Tito had fought against the Nazis and their supporters as a partisan leader in the Second World War and founded the socialist, federal state of Yugoslavia when it was over.
Cracks begin to appear
Early rumblings of disunity in Yugoslavia came in 1981, when the first major student protests took place in Kosovo, which was at the time a province of Serbia. The students called for greater autonomy for the province.
Tito's successors were keen both to make a show of unity in the country and to prove that they were capable of stepping into the long-serving leader's shoes. No expense was spared to ensure the Olympics went off without a hitch.
Between East and West
The Sarajevo Games also attracted a lot of attention at international level, too. Just four years previously, the USA and most Western states had boycotted the Summer Olympics in Moscow because of the Soviet invasion of Afghanistan.
The Soviet Union and its allies in Eastern Europe responded in kind, announcing that they would boycott the Summer Games in Los Angeles in 1984.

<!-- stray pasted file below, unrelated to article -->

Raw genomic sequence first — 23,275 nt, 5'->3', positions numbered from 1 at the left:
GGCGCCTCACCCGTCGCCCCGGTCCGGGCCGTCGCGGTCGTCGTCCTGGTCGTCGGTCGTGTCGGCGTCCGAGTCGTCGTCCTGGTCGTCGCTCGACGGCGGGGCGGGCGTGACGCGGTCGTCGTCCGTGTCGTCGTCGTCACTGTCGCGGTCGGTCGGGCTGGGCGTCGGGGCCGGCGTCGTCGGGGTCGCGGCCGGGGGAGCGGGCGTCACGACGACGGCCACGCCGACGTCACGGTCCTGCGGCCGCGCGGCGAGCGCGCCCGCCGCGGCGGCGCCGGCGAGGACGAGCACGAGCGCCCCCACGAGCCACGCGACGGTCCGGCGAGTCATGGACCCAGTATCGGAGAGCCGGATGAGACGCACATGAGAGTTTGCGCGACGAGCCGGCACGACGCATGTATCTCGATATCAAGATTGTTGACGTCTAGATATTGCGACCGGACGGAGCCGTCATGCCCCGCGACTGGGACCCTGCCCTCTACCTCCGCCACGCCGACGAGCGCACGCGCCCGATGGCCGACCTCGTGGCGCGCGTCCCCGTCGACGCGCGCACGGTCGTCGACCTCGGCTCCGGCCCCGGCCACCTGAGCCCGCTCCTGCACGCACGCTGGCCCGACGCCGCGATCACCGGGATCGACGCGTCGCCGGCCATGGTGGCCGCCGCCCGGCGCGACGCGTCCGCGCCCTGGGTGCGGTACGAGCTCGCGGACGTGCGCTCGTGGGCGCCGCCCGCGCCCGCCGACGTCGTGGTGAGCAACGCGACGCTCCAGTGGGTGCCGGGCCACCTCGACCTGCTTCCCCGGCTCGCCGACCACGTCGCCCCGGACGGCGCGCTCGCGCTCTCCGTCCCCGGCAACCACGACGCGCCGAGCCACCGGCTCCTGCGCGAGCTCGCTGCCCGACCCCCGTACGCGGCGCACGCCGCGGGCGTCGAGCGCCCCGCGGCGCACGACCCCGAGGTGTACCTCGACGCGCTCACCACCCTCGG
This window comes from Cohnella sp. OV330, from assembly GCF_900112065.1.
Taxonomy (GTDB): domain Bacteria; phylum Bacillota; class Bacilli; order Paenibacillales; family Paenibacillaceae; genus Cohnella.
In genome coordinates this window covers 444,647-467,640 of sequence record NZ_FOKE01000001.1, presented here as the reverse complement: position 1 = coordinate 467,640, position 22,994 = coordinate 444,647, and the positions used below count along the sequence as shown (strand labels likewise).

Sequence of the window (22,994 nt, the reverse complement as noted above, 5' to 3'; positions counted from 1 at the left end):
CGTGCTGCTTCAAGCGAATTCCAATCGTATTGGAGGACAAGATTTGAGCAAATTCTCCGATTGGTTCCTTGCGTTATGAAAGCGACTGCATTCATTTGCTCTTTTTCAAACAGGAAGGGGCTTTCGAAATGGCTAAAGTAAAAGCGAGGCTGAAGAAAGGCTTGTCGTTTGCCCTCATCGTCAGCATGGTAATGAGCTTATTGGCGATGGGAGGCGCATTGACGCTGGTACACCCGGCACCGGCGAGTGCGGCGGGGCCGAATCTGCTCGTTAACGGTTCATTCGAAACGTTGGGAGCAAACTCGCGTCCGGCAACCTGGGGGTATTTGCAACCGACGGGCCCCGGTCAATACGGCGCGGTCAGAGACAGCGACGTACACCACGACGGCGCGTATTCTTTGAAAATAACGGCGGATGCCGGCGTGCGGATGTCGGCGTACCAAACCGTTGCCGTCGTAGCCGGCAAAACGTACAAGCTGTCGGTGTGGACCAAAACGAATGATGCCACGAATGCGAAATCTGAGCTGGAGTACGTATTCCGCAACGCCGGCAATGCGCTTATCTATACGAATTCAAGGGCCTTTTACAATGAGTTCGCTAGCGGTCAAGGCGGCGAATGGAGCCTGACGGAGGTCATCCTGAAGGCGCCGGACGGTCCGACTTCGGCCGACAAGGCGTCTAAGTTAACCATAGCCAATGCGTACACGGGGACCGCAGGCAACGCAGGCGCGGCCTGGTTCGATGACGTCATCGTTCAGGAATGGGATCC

As a non-aligned state, Yugoslavia was the only place where both East and West could meet in sporting competitions. And so, for 12 days in February, Sarajevo was an international meeting place for athletes from around the world.
When the Slovenian skier Jure Franko won a silver medal in the giant slalom for Yugoslavia — the country's only medal at the Games — the joy was boundless.
"I was there when there was a reception for Jure Franko in the city. That's something you never forget," said one Sarajevo resident who was a boy at the time.
Destroyed by war
Just a few years later, there was not much left of this joy and enthusiasm. After the collapse of Communism, Yugoslavia began to break up and descended into a number of brutal wars that lasted from 1991 to 1999.
Nationalists on all sides decimated and carved up the country. In 1992, Bosnian Serb forces surrounded and besieged Sarajevo.
Shelling from the mountains
From the mountains that had been used for sporting events during the Winter Olympics, Serb units now targeted the city below.